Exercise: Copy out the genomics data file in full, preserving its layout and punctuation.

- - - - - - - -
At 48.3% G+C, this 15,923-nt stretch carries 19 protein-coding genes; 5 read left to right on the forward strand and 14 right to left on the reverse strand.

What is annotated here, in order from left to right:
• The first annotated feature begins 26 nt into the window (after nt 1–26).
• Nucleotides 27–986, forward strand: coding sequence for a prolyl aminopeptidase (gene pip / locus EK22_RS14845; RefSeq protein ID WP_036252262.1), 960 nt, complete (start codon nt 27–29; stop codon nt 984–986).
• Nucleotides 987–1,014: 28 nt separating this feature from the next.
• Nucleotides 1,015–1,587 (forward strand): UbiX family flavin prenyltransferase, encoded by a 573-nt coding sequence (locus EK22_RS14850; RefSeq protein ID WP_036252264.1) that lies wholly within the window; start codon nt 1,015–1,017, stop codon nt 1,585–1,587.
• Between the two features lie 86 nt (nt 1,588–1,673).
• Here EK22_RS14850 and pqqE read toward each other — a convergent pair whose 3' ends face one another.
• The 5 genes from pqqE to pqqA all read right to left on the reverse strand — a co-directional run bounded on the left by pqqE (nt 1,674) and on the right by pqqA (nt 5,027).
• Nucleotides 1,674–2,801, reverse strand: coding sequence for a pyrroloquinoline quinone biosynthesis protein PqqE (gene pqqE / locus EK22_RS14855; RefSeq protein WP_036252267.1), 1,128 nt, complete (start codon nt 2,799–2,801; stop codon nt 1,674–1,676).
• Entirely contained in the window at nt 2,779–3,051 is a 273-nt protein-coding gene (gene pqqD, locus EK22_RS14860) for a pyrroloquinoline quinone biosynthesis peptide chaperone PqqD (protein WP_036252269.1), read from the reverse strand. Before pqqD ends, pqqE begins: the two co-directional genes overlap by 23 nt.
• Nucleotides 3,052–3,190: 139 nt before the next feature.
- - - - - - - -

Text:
At 48.3% G+C, this 15,923-nt stretch carries 19 protein-coding genes; 5 read left to right on the forward strand and 14 right to left on the reverse strand.

What is annotated here, in order from left to right:
• The first annotated feature begins 26 nt into the window (after nt 1–26).
• Nucleotides 27–986, forward strand: coding sequence for a prolyl aminopeptidase (gene pip / locus EK22_RS14845; RefSeq protein ID WP_036252262.1), 960 nt, complete (start codon nt 27–29; stop codon nt 984–986).
• Nucleotides 987–1,014: 28 nt separating this feature from the next.
• Nucleotides 1,015–1,587 (forward strand): UbiX family flavin prenyltransferase, encoded by a 573-nt coding sequence (locus EK22_RS14850; RefSeq protein ID WP_036252264.1) that lies wholly within the window; start codon nt 1,015–1,017, stop codon nt 1,585–1,587.
• Between the two features lie 86 nt (nt 1,588–1,673).
• Here EK22_RS14850 and pqqE read toward each other — a convergent pair whose 3' ends face one another.
• The 5 genes from pqqE to pqqA all read right to left on the reverse strand — a co-directional run bounded on the left by pqqE (nt 1,674) and on the right by pqqA (nt 5,027).
• Nucleotides 1,674–2,801, reverse strand: coding sequence for a pyrroloquinoline quinone biosynthesis protein PqqE (gene pqqE / locus EK22_RS14855; RefSeq protein WP_036252267.1), 1,128 nt, complete (start codon nt 2,799–2,801; stop codon nt 1,674–1,676).
• Entirely contained in the window at nt 2,779–3,051 is a 273-nt protein-coding gene (gene pqqD, locus EK22_RS14860) for a pyrroloquinoline quinone biosynthesis peptide chaperone PqqD (protein WP_036252269.1), read from the reverse strand. Before pqqD ends, pqqE begins: the two co-directional genes overlap by 23 nt.
• Nucleotides 3,052–3,190: 139 nt before the next feature.